Lest Innocent Blood be Shed: The Story of the Village of Le Chambon and How Goodness Happened There (Philip Hallie, 1979)

Philip Hallie remembers the day of discovery well. He was in his office reading documents from the Holocaust. Dr. Hallie, a professor of philosophy at Wesleyan University in Connecticut interested in ethics, was in the midst of a lengthy study of human cruelty, “the slow crushing and grinding of a human being by other human beings.” Hallie had narrowed the scope of his research: he was studying the horrifying medical experiments the Nazis conducted on children in the death camps. Like other researchers who have had to look evil in the face, Dr. Hallie steeled himself against the horror of his work. He managed to maintain such objectivity that the dull, endless repetition of torture became almost boring. He “could look upon torture and death without a shudder,” he notes. “Reading about the damned I was damned myself, as damned as the murderers, and as damned as their victims. Somehow over the years I had dug myself in Hell, and I had forgotten redemption.”

On this particular day, however, something unusual occurred. Included in the documents which Dr. Hallie was reading was a brief article about a small village, Le Chambon, in the south of France. The article recounted how the people of this mountain village, under the leadership of their courageous Protestant pastor, saved untold numbers of Jews from the Nazis. As he read, Dr. Hallie was surprised to discover that he was crying. He left his office and went home. Later that night, unable to get the story of Le Chambon out of his mind, he lay awake in the middle of the night, weeping. Leaving his bed, he walked back to his office and reread the brief article. Hallie realized that the brave people of Le Chambon would now be reaching old age, and soon their story would be lost. Determined to make certain that did not occur, within a year Dr. Hallie was in Le Chambon, and Lest Innocent Blood Be Shed is the result. It is a story of faith and courage, of ordinary Christians who lived lives of integrity, even at great cost. The people of Le Chambon believed in the preciousness of human life, that every person was made in God’s image, and they put that belief into practice.

An incident from the beginning of the story is characteristic of the entire book. In the third year of the German occupation, on the evening of February 13, 1943, a police car pulled up to the home of Rev. and Mrs. André Trocmé in Le Chambon. The pastor was not at home, and his wife, Magda, after quickly helping the refugees in her living room to hide, opened the door. The police asked her where her husband was, to which she replied she didn’t know—he had gone out to visit members of the congregation. He would be home soon, she said, and invited them to wait in the pastor’s study.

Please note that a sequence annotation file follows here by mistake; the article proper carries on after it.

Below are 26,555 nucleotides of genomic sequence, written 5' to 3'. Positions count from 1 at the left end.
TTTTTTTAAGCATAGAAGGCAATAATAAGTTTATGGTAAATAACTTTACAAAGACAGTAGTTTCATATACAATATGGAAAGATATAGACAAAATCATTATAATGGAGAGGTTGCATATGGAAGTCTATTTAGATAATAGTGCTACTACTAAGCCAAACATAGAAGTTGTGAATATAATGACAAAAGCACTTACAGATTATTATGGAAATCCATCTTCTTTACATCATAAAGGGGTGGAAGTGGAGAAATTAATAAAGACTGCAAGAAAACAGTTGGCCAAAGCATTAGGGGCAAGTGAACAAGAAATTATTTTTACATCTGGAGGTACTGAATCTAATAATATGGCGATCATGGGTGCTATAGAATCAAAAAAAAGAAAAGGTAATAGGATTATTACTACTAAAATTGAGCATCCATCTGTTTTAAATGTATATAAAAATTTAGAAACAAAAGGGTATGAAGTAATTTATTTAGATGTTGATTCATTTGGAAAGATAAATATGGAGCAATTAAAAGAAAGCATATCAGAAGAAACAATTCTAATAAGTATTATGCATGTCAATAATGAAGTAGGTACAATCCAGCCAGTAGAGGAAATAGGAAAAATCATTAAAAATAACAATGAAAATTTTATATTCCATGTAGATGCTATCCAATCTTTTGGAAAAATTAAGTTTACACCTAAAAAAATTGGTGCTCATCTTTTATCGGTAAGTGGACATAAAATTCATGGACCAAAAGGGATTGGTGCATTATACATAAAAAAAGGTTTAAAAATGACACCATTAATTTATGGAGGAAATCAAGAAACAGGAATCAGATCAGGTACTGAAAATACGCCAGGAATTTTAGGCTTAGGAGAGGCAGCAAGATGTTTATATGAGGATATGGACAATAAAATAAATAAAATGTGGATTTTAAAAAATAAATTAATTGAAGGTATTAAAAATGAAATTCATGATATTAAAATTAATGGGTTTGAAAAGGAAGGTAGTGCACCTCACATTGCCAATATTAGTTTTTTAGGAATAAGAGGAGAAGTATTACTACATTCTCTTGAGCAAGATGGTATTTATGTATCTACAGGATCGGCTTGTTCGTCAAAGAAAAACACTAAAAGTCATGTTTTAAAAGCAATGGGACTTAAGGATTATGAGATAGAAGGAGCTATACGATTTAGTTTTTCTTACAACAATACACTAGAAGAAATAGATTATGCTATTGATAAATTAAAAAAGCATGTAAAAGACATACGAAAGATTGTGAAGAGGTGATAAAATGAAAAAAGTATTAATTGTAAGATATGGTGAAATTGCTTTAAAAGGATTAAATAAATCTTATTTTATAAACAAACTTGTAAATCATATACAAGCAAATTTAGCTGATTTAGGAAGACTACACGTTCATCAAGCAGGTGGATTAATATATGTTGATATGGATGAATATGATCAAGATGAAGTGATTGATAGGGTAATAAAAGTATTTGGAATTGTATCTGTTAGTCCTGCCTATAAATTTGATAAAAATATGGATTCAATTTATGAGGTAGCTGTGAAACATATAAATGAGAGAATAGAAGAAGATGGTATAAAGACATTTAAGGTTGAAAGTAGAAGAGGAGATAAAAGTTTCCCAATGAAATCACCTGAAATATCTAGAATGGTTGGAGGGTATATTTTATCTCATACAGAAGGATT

Magda Trocmé invited the two policemen to have dinner with them. Later, friends would say to her, “How could you bring yourself to sit down to eat with these men who were there to take your husband away, perhaps to his death? How could you be so forgiving, so decent to them?”

To such questions she always gave the same answer: “What are you talking about? It was dinnertime. They were standing in my way. We were all hungry. The food was ready. What do you mean by such foolish words as ‘forgiving’ and ‘decent’?”

Magda Trocmé was not the only citizen of Le Chambon who scoffed at words that express moral praise. In almost every interview I had with a Chambonnais or a Chambonnaise there came a moment when he or she pulled back from me but looked firmly into my eyes and said, “How can you call us ‘good’? We were doing what had to be done. Who else could help them? And what has all this to do with goodness? Things had to be done, that’s all, and we happened to be there to do them. You must understand that it was the most natural thing in the world to help these people.”

We recommend Lest Innocent Blood Be Shed to you. Though written by a philosopher after careful study, this is a not an academic exercise in ethics, but a well-written, compelling story of Christians who lived out what they believed. It is a story of ordinary people who became extraordinary, not by attempting something spectacular, but by being faithful in the ordinary of their lives. In a day when so much around us works subtly to sever the connection between belief and behavior, this is a story of faith, courage, and true heroism which needs to be read, told to the next generation, and imitated.


Lest Innocent Blood be Shed: The Story of the Village of Le Chambon and How Goodness Happened There (Philip Hallie, 1979)